Persuading the whole business to embrace network automation is currently the hardest challenge

 

There was much discussion about the many challenges of network automation, and every time it was broached, the ‘human’ issues came out as more difficult that the ‘technological’ issues – albeit that these are not trivial either (see Figure 8 for one illustration of this).

Network automation is a difficult and complicated thing to do, and it has impacts on many people’s jobs and daily lives. It can fundamentally change how the core business of a telecoms operator works.

It’s not that people don’t like change, but it is hard to do. It takes understanding and persuasion, and this is harder to achieve when the subject is complex and can feel personally ‘threatening’ – you might need to change your job, learn new skills and this can be a vulnerable situation.

It is interesting that in the responses below ‘business issues’ such as compelling vision and clear business case was chosen as the hardest challenge by 29% of respondents.

It is possible that ‘business issues’ are more of an issue for those still deciding on their strategy, and that the people issues impact those in the midst of it. However, as our survey was brief and anonymous, it is not possible to link this to any segmentation on degree of adoption of network automation. This would be a useful and interesting dynamic to explore in further research, as it would point to opportunities to streamline the overall change process.

Figure 8: 72% of audience who voted said ‘people issues’ or ‘business issues’ were the hardest challenge vs 28% for ‘data & process’ and ‘technology issues’

 

Conclusions: even ‘no brainers’ need to be thought through to be invested in

 

In theory, network automation should be a ‘no brainer’ for telecoms operators. Why wouldn’t you want to speed up, improve results and efficiency, and be able to do new things faster? In practice, the problems are (or were) that:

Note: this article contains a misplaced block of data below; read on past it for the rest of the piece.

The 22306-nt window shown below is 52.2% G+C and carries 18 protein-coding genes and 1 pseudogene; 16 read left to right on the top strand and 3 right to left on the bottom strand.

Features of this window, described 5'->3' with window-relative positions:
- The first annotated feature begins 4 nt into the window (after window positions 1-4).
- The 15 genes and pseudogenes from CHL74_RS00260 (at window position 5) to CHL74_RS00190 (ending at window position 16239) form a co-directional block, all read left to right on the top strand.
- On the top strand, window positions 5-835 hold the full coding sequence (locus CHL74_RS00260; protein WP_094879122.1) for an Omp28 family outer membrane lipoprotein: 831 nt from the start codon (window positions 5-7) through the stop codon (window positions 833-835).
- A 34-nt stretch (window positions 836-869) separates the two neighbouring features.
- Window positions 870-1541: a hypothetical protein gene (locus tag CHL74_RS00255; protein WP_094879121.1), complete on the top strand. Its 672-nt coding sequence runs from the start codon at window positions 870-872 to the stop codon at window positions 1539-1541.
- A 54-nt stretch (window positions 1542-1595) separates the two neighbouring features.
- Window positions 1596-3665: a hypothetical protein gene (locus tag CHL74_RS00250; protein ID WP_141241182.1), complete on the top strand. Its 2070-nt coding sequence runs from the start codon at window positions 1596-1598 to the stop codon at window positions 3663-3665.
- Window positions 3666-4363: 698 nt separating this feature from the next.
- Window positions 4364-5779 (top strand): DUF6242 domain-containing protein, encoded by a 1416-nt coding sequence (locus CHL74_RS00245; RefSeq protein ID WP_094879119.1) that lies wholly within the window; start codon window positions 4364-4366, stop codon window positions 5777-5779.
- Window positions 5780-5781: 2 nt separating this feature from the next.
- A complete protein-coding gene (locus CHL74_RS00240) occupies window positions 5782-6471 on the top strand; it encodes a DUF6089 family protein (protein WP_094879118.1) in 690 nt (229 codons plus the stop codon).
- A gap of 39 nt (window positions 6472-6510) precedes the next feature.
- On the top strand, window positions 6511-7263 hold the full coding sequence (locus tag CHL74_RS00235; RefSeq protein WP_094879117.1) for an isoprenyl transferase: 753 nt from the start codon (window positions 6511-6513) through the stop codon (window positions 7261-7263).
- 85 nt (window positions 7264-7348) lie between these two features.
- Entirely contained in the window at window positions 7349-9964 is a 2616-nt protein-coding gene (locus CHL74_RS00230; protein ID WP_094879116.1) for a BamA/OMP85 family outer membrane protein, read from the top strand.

1. It is a complex technical undertaking to automate networks.
  2. It wasn’t always clear exactly how much there was to be gained by automation (i.e. business returns) – although this is now changing.
  3. Automation is a time consuming and costly investment.
  4. It has a significant impact on people’s jobs and hence their willingness to embrace it.
  5. It requires scarce new skills that need to be acquired, trained and retained.

In theory too, network automation is a prerequisite for many new telecoms business models, such as NaaS, open APIs, and vertical and horizontal plays. In practice, progress on new business models is slower. This is because:

  • The industry overall is less clear on what precise business models are needed
  • This means that it is harder for CTO’s and CIO’s and their teams to figure out what’s needed to deliver them.

Challenges facing overall progress in network automation are led by people issues, for example:

  • Persuading existing teams to embrace totally new ways of operating
  • A general industry shortage of the new skills required to make it work

Operators are making progress in addressing these issues, but some challenges remain particularly in markets with less developed IT workforces.

 

Recommendations: get more of your business on-board

 

  1. CTOs/CIOs and proponents of network automation should develop and share a business value framework covering operational improvements, cost efficiencies and new business models, putting them in context and quantifying their potential effect to get even clearer buy-in and traction in their organisations and ecosystems.
  2. Automation proponents and practitioners should keep sharing case studies of success and failures to accelerate collective learning. It’s a complex art, and the industry stands to benefit from collective improvement as much as individual players can muster competitive advantage.
  3. In particular, the industry should study all approaches that can be used to accelerate the development of successful developer communities and implement those with the greatest chance of success. This is a mission-critical development area to enable dynamic innovation.
  4. In the field of new business models, additional development is needed to clarify the models and their requirements they place on technology. This requires the extension of discussions and understanding to include a wider commercial and strategic audience within the CSP community.

[1] Steven Zheng, Chief Marketing Officer, GD Dept, Huawei Technologies

[2] Sam Keys-Toyer, Head of Business and Portfolio Development, Managed Services Networks, Business Area Cloud Software and Services. I’ve checked these estimates with Sam.

[3] https://www-telecomtv-com.cdn.ampproject.org/c/s/www.telecomtv.com/content/digital-platforms-services/vodafone-cto-network-automation-has-saved-us-500m-in-three-years-46723/amp/

[4] Henry Calvert, Head of Network, GSMA